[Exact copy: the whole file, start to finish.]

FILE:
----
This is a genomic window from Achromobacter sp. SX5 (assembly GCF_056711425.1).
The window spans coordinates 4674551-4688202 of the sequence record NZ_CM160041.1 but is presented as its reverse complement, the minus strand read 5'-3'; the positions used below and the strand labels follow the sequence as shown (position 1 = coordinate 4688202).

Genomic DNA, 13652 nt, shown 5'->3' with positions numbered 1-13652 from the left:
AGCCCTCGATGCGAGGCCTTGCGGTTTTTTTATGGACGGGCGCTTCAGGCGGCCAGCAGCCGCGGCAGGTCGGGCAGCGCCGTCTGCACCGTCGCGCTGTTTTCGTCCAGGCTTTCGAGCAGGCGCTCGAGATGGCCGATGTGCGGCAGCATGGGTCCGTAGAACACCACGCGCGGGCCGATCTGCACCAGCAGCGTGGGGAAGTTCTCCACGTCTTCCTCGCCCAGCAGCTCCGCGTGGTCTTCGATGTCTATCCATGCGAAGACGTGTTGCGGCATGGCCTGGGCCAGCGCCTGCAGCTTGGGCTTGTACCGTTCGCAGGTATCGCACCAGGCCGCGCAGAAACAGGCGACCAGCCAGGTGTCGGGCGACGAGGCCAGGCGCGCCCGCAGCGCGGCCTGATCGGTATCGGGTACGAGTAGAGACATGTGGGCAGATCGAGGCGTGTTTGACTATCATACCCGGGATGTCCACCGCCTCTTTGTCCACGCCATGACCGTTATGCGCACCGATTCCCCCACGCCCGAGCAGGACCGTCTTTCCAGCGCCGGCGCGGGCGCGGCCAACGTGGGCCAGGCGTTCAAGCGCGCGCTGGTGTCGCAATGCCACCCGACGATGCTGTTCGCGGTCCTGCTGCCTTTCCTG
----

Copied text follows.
This is a genomic window from Achromobacter sp. SX5 (assembly GCF_056711425.1).
The window spans coordinates 4674551-4688202 of the sequence record NZ_CM160041.1 but is presented as its reverse complement, the minus strand read 5'-3'; the positions used below and the strand labels follow the sequence as shown (position 1 = coordinate 4688202).

Genomic DNA, 13652 nt, shown 5'->3' with positions numbered 1-13652 from the left:
AGCCCTCGATGCGAGGCCTTGCGGTTTTTTTATGGACGGGCGCTTCAGGCGGCCAGCAGCCGCGGCAGGTCGGGCAGCGCCGTCTGCACCGTCGCGCTGTTTTCGTCCAGGCTTTCGAGCAGGCGCTCGAGATGGCCGATGTGCGGCAGCATGGGTCCGTAGAACACCACGCGCGGGCCGATCTGCACCAGCAGCGTGGGGAAGTTCTCCACGTCTTCCTCGCCCAGCAGCTCCGCGTGGTCTTCGATGTCTATCCATGCGAAGACGTGTTGCGGCATGGCCTGGGCCAGCGCCTGCAGCTTGGGCTTGTACCGTTCGCAGGTATCGCACCAGGCCGCGCAGAAACAGGCGACCAGCCAGGTGTCGGGCGACGAGGCCAGGCGCGCCCGCAGCGCGGCCTGATCGGTATCGGGTACGAGTAGAGACATGTGGGCAGATCGAGGCGTGTTTGACTATCATACCCGGGATGTCCACCGCCTCTTTGTCCACGCCATGACCGTTATGCGCACCGATTCCCCCACGCCCGAGCAGGACCGTCTTTCCAGCGCCGGCGCGGGCGCGGCCAACGTGGGCCAGGCGTTCAAGCGCGCGCTGGTGTCGCAATGCCACCCGACGATGCTGTTCGCGGTCCTGCTGCCTTTCCTG